A couple of years ago there was this story in the news about a truck driver. It seems that he was a Christian, married, and a long-haul driver. As a long-haul driver, he was assigned a partner to drive with and share the sleeper. He told his boss that he couldn't drive with a female driver because it would violate his beliefs. As might be expected, his boss assigned a female driver. When he refused to go with her, they fired him.
The story became news because of the lawsuit that followed. The ACLJ waded into the situation and sued on behalf of the Christian driver to get his job back. He was fired for religious reasons, they argued, and it was wrong ...
In another story over at Puritan, a 13-year-old student in Australia refused to write a paper on how she would cope if she was a heterosexual living in a homosexual community on the moon. Now, given, the details are murky. The whole "don't tell your parents" thing is really odd, for instance. However, the basic story is that this 13-year-old Christian girl stood her ground based on her moral beliefs and paid a price for it in the form of her first-ever "F". Of course, outrage followed, both on the part of parents, then joined by State Opposition and Australian Christian Lobby, forcing a change in policy and a resolution to the event. (Note: There are questions about the facts of this story, as indicated in the comments here. The questions regarding the facts have no impact on my point.)
It's not new. Christians are placed in situations that violate their particular beliefs. Maybe it's work. Maybe it's school. Maybe it's even at home. And we admire those Christians who, faced with these situations, stand firm on their beliefs. But what disturbs me is the perception that once a person stands firm on their beliefs, they shouldn't have to bear consequences.
There is an example story in Acts 4-5. Peter and John were arrested for preaching the Gospel (something they were commanded by Christ to do). The rulers and elders were opposed to their preaching, but were somewhat concerned because they had just done an undeniable miracle (Acts 4:16), and 5,000 people (Acts 4:4) had just come to agree with what was being preached. Rather than face down the crowd, the leaders decided to simply command them not to speak about Christ (Acts 4:18). Peter and John responded, "Whether it is right in the sight of God to give heed to you rather than to God, you be the judge; for we cannot stop speaking what we have seen and heard" (Acts 4:19-20). The two were further threatened and then released. So they went to their local Christian lawyer and filed a suit to prevent the rulers from blocking their free speech and freely exercising their religious beliefs.
No, that's not in there. They went to the other believers and placed the situation in the hands of the One who could handle it. "Truly in this city there were gathered together against Thy holy servant Jesus, whom Thou didst anoint, both Herod and Pontius Pilate, along with the Gentiles and the peoples of Israel, to do whatever Thy hand and Thy purpose predestined to occur. And now, Lord, take note of their threats, and grant that Thy bond-servants may speak Thy word with all confidence, while Thou dost extend Thy hand to heal, and signs and wonders take place through the name of Thy holy servant Jesus" (Acts 4:27-30). That was their plan. Leave it in the hands of the One who orchestrated the death of His own Son.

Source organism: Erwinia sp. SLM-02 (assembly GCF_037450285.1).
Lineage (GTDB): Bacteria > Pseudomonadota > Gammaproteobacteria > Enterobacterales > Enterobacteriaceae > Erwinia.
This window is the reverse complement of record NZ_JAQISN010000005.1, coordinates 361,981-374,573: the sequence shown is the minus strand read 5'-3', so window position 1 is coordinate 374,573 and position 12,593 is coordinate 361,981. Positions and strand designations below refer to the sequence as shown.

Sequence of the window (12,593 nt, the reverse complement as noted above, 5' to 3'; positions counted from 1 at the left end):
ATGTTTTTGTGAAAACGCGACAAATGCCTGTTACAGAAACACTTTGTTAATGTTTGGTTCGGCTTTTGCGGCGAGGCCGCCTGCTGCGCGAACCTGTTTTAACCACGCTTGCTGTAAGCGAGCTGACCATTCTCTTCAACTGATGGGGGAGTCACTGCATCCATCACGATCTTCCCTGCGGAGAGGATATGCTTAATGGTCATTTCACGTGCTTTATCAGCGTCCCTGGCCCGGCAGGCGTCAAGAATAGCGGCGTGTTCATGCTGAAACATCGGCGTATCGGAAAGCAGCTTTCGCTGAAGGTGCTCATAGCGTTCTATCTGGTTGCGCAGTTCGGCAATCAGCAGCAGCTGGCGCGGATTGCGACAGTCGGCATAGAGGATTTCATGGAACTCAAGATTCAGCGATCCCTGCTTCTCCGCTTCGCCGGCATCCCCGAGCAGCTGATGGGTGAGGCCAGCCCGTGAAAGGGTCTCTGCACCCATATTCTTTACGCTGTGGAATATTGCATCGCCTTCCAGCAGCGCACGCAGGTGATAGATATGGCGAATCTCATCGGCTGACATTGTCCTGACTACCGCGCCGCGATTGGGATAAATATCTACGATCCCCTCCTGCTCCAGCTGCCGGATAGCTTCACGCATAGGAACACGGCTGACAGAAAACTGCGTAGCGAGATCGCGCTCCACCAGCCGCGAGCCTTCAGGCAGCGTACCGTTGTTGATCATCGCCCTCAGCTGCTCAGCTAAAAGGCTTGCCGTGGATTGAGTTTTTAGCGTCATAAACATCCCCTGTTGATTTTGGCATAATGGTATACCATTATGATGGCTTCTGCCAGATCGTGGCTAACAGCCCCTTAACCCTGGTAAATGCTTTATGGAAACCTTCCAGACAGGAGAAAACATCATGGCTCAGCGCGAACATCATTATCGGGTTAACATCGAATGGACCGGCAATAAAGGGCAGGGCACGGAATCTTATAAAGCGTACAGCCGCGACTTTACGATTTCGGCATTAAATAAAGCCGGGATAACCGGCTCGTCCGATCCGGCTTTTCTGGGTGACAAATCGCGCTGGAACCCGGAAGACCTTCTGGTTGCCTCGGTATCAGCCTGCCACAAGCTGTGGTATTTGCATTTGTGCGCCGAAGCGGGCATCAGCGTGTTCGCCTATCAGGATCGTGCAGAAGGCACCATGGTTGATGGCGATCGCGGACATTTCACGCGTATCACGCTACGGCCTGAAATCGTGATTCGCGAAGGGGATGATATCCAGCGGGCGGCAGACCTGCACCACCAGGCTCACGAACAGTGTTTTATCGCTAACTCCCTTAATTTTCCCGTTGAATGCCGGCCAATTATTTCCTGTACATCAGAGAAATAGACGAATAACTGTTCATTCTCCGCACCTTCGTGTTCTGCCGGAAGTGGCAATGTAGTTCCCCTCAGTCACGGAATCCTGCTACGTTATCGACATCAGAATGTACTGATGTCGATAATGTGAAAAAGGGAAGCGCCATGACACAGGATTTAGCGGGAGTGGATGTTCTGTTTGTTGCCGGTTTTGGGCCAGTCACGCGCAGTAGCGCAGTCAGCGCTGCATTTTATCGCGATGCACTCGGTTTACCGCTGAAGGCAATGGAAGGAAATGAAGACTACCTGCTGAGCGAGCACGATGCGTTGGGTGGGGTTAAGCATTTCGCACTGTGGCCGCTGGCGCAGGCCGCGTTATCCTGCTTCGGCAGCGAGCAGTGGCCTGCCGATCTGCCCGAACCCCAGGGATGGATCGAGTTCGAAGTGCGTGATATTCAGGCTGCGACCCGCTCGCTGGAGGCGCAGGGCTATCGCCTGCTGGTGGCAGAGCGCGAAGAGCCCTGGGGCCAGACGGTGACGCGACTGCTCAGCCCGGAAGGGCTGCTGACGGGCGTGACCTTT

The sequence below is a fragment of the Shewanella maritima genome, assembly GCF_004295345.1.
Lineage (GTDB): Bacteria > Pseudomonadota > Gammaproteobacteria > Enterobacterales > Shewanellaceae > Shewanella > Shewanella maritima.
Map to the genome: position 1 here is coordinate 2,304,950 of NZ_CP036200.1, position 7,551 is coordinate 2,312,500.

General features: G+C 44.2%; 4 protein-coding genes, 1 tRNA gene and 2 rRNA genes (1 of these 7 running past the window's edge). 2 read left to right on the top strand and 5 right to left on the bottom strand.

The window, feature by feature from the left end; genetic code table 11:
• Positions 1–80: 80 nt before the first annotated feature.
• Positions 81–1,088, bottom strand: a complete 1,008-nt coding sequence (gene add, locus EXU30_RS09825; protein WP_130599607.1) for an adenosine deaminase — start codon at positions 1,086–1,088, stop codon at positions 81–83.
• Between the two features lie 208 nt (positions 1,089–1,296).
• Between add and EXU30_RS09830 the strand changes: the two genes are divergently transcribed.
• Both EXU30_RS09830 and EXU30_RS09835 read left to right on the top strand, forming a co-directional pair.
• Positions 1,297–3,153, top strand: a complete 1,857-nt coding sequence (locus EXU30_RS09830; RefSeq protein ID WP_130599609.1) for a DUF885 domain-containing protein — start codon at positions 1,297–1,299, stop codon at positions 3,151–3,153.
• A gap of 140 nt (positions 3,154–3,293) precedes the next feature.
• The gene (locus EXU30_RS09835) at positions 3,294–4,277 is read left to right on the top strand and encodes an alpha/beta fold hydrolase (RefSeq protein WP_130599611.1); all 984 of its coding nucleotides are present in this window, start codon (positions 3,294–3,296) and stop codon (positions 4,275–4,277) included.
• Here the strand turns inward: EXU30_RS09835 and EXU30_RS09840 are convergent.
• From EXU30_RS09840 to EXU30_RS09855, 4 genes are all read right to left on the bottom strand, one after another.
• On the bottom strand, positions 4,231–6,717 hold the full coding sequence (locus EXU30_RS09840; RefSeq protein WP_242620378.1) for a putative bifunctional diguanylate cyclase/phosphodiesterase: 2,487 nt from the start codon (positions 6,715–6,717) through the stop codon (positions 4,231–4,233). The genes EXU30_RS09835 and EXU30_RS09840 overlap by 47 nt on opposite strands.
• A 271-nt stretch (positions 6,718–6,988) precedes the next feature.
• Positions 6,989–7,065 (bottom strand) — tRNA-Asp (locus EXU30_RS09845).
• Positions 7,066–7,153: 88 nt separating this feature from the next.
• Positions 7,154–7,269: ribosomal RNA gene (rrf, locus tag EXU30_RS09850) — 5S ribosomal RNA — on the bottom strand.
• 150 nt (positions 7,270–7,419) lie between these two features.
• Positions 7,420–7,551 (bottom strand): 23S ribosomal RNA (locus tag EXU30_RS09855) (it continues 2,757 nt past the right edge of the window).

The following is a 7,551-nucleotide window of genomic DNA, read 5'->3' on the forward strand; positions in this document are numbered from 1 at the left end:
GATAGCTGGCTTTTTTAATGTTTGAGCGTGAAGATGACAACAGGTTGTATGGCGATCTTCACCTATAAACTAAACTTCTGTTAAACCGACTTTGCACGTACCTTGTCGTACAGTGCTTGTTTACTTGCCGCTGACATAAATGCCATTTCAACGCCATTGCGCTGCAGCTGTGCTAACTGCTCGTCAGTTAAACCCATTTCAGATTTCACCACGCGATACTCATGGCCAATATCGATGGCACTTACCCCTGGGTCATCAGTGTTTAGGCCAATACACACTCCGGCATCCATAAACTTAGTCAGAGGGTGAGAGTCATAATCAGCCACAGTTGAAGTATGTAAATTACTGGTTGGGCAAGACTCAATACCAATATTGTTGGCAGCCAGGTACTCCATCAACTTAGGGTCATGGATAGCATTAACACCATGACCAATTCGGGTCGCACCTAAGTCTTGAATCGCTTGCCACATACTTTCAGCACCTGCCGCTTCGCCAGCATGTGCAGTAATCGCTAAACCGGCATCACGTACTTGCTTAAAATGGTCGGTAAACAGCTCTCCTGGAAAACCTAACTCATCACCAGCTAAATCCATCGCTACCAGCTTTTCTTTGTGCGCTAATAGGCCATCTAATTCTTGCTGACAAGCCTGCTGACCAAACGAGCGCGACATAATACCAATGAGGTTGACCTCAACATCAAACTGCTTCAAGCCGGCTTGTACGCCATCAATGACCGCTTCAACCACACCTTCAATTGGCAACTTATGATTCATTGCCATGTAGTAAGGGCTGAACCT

So they went out and started preaching and healing again. They followed the direct command of Christ to make disciples in direct opposition to the authorities of the day. The result was jail (Acts 5:17-18). When they went to trial, they repeated their position. "Peter and the apostles answered and said, 'We must obey God rather than men'" (Acts 5:29). Then their lawyer showed up and demonstrated that they were within their rights to stand on their beliefs and that the Sandhedrin had no right to prevent them from preaching. No, that's not in there either. Instead, they were whipped and warned.
Funny thing ... nowhere in any of this account is anything about "That's not fair!" There is nothing about their rights, nothing about how wrong the Sanhedrin was, nothing about how they shouldn't have to suffer for their beliefs. James the brother of John is beheaded (Acts 12:1-2), and there is no moral outrage. Peter is arrested, and he's surprised when he is freed by an angel (Acts 12:3-17). Paul was stoned to death in Lystra (Acts 14:8-19) and I don't read anything about his moral outrage. Instead he told the Christians there, "Through many tribulations we must enter the kingdom of God" (Acts 14:22). When he and Silas were imprisoned, they didn't call their lawyers; they sang hymns (Acts 16:25).
Our primary example, of course, is the one after whom we are named: Christ. He bore the ultimate injustice and did so as a lamb, silent. He was without fault and bore the fault of all of us without a complaint.
We are indeed to stand on our beliefs. We are indeed commanded to stand firm. But the real glory is not in standing firm behind our lawyers and rights. The real glory is in sharing in the same suffering as Christ. "For to you it has been granted for Christ's sake, not only to believe in Him, but also to suffer for His sake" (Phil 1:29). "If when you do what is right and suffer for it you patiently endure it, this finds favor with God" (1 Peter 2:20). By all means, stand. But expect consequences. That is the right thing to do.